Ask a Stoner... ...continued from page 19

So what’s the verdict? Does weed inhibit performance by reducing athletes’ motor skills? Or is there ample research demonstrating weed enhances performance enough to give them an edge? The jury’s still out on that one, though some experts say the ques - tion itself may be unfair. Dr. Kevin Boehnke, a pain specialist from the University of Michigan, says that even if cannabis aids with sleep, anxiety, and recovery as some research suggests, “other allowed pain relievers or anxiolytic agents are not considered performance-enhanc- ing, so disallowing cannabis on that basis is irrational.” What we do know for sure is that weed-smoking athletes are not uncommon. The same Sports Medicine researchers conducted a me - ta-analysis of 46,000 athletes and found that 23% of them used weed in the past year. Whether it’s to boost their performance, reduce anxiety, increase focus, or simply make working out more fun, athletes smoke weed, too. So before we crush any more Olympic dreams, maybe it’s time for some comprehensive research on how weed affects performance. Meghan Thompson is a reporter based out of Rockville, Maryland who covers the cannabis industry and its intersection with politics, criminal justice reform, and economic opportunity. Following her graduation from the Philip Merrill College of Journalism at the Uni - versity of Maryland in 2020, Meghan was a budtender at a dispen - sary in Towson for a year and moved on to become an editor for the National Institute for Cannabis Investors. This article first appeared in The Outlaw Report in May 2022, and is reprinted here with the publisher’s permission. https://outlawre -

bronchitis and lung infections. For that reason, budtenders recommend athletes use edibles or at least a vaporizer as their primary consumption method. Vaping still isn’t good for your lungs, but some research shows it may be less harmful than smoking — largely because vaping products seem to con- tain fewer toxins than traditional cigarette tobacco. For the time being, that’s pretty much the only thing we’re sure of when it comes to weed and athletic performance. In 2021, Canadian scientists published a review of all existing research on cannabis and athleticism to date and found each study came to one of three conclu- sions: weed worsens athletic performance, it doesn’t affect it at all, or the results were inconclusive. Still, that hasn’t stopped many of the world’s most prominent ath - letic organizations from taking a hard stance against bud. The sports world famously collided with stoner culture in 2021 when American sprinter Sha’carri Richardson was suspended from the Olympics for a positive cannabis test during U.S. trials for the 100-meter dash. Weeks earlier, Richardson had set a new personal record of 10.72 seconds for that distance, becoming the sixth-fastest woman of all time The World Anti-Doping Administration lists three reasons on its website for placing weed on its list of banned substances: athletes who use weed could endanger themselves with reduced motor skills; ani- mal studies suggest weed could be performance-enhancing; and using weed is not “consistent with the athlete as a role model for young peo- ple around the world.”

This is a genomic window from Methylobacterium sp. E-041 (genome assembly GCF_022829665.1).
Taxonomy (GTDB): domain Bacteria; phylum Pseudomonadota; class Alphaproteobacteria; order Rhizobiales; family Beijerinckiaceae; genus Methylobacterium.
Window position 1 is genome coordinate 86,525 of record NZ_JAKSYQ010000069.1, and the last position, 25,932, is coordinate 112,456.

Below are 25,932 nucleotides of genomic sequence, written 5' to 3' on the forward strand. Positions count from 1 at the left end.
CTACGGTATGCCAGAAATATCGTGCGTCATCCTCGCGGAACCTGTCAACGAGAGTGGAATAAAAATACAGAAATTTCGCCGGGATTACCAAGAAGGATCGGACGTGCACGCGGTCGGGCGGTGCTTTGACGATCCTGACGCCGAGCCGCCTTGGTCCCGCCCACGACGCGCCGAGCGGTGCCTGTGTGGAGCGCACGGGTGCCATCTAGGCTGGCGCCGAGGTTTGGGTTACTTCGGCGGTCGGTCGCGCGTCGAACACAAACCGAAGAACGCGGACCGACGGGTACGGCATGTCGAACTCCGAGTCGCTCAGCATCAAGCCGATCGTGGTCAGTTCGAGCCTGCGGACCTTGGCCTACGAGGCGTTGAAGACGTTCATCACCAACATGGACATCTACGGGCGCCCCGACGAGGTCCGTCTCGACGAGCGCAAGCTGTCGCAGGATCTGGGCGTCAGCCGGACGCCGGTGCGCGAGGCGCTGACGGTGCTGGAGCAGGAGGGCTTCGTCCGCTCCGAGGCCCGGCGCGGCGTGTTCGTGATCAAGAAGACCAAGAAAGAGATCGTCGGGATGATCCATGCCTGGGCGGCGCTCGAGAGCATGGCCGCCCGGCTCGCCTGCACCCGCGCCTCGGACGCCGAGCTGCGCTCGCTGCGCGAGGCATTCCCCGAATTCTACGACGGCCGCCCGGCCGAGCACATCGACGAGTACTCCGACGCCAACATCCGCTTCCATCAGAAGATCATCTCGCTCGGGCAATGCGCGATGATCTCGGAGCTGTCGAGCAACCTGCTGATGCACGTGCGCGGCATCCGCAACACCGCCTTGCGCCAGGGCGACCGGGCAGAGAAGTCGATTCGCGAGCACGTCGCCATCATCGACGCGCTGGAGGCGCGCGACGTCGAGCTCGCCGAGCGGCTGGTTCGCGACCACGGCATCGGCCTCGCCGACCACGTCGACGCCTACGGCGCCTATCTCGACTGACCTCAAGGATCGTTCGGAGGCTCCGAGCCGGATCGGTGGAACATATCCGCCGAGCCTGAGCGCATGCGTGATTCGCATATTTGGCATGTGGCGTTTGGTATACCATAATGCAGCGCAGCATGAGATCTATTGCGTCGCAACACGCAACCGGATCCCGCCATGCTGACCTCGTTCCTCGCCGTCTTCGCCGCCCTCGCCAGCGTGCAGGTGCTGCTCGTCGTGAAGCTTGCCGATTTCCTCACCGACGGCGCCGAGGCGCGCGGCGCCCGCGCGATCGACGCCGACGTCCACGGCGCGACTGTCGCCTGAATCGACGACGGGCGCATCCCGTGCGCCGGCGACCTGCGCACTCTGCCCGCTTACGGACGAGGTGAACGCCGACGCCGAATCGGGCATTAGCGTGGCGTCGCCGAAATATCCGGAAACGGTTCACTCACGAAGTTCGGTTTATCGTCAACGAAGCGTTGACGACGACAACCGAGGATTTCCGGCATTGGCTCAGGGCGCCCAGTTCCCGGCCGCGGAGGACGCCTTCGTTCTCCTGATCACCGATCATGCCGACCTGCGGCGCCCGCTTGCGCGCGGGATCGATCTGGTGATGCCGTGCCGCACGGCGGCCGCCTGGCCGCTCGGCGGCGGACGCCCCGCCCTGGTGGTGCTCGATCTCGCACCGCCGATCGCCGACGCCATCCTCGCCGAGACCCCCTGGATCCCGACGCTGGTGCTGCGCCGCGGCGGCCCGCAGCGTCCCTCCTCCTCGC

Are you ready for a better way? A truer way? Are you a Spirit Vigilante?

spir·it vig·i·lan·te — an individual dedicated to restoring balance in their mind, body, and soul; one who stays awake and aware to protect their growth, peace, and purpose Visit to sign up for a FREE introductory consult, join our Spirit Vigilante membership, and access inspiring and transformative content!

Personal Consultations habit change mindset shifts intentional goals

Speaking and Presentations health psychology living authentically finding true purpose

PATHWAYS—Spring 23—29

Made with FlippingBook interactive PDF creator